This morning I drove out to Denham Springs, in Livingston Parish, where 90 percent of the homes were flooded. I had not been there since the flood, but tried to deliver my older son to a house-gutting crew (had the wrong address, apparently, and didn’t make the connection). My wife, who has already been there, told me, “Nothing you’ve heard prepares you for it.” This is true. I don’t know why it’s true, but it’s true.
We crossed Highway 190 over the Amite River, which caused all the flooding. We kept motoring into Denham, stunned by how high the water line was on businesses, even though we were quite far from the river. You get a real sense for what it means when people say, “It never flooded here before, so we didn’t see this coming.” Start at the riverbank and go east, and you keep going and going and going, and still, there was the water.
Then you turn off into one of the subdivisions, and it looks like a freaky tornado went through. All the insides of people’s houses are there on the curb in giant nasty mounds, taller than a man. But the house stands. It’s as if a twister went through and destroyed everything, but left the frames of the houses. If you think of it that way, you can better understand the magnitude of the destruction. Imagine a tornado had covered the entire state of Massachusetts, and pulled the insides out of every house in the state, but left the frame standing. That’s what we’re talking about in south Louisiana right now.
You don’t really get that sense from seeing still pictures of houses with piles of
people’s lives out front, or from watching brief clips of riding down streets showing this. You have to get into those neighborhoods and start driving, and driving, and driving. It’s the same thing, for miles in most directions.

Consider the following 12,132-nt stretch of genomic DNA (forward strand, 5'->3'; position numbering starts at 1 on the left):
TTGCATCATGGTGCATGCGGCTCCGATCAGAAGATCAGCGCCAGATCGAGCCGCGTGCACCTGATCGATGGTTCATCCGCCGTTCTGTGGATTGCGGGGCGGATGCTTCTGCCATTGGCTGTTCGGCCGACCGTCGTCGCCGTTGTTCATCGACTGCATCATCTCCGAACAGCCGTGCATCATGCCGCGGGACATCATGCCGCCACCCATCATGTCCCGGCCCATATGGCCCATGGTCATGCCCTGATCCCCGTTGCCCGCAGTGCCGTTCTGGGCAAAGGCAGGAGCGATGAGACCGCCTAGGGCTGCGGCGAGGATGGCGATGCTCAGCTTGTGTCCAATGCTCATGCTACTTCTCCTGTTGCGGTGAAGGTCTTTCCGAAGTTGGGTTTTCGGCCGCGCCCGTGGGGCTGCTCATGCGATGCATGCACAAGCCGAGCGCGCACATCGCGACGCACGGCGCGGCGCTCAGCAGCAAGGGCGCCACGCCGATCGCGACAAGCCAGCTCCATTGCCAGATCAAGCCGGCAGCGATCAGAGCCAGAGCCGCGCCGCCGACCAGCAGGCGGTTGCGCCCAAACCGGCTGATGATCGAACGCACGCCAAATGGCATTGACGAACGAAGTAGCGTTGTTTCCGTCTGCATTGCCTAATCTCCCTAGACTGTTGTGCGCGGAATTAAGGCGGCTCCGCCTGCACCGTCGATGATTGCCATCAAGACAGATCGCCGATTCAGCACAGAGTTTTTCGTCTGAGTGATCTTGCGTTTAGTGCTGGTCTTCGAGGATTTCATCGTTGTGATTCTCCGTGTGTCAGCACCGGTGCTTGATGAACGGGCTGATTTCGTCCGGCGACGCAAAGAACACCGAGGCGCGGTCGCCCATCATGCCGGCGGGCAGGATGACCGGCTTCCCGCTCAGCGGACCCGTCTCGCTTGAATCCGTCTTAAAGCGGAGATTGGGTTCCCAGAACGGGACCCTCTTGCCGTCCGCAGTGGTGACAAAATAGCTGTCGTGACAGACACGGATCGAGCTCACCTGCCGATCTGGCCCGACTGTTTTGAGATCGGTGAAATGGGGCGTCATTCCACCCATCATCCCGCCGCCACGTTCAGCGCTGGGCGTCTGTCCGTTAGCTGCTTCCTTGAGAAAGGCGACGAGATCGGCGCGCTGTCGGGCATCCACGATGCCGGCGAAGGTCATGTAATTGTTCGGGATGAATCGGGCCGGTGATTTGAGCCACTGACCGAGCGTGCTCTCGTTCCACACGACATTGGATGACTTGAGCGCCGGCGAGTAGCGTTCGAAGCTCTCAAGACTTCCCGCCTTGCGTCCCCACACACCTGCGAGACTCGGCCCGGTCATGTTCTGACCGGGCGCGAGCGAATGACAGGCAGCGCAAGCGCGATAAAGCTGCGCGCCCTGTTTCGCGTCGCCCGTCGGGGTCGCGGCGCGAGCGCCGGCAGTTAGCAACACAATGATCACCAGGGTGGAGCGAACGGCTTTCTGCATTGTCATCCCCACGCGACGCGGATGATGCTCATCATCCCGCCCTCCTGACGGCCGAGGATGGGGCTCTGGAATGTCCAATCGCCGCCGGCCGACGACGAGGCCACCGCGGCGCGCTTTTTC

Getting out there, I understood the irreplaceable value of the Cajun Navy. The water rose so fast that there was no way for many people to get out in time, or even to know that it was coming. Without the men of the Cajun Navy, the suffering of the people would have been immeasurably greater, as there was simply no way for public officials and first responders to get to everybody in time. The area of the disaster was simply too vast, and the speed with which it was upon us gave no time to prepare for rescues.
On the way back to Baton Rouge, I stopped by SFT, a local t-shirt maker, to pick up some Cajun Navy t-shirts. Meredith Waguespack (left) designed them and sells them online. You can buy one here. She says that $15 from every one sold goes to flood relief through the Baton Rouge Area Foundation’s fund to restore the Baton Rouge Food Bank, which was nearly wiped out by the flood. It’s a great way to celebrate the strength of Louisiana and its people, and to restore a local agency that feeds the hungriest in our city. Meredith says they’ve already raised $30,000 for the Food Bank through the online sale of these t-shirts.
I’m headed to Nashville tonight to the ERLC meeting, and will be proudly wearing my Cajun Navy t-shirt, and telling anybody who asks about the heroism and dedication of these men to our community.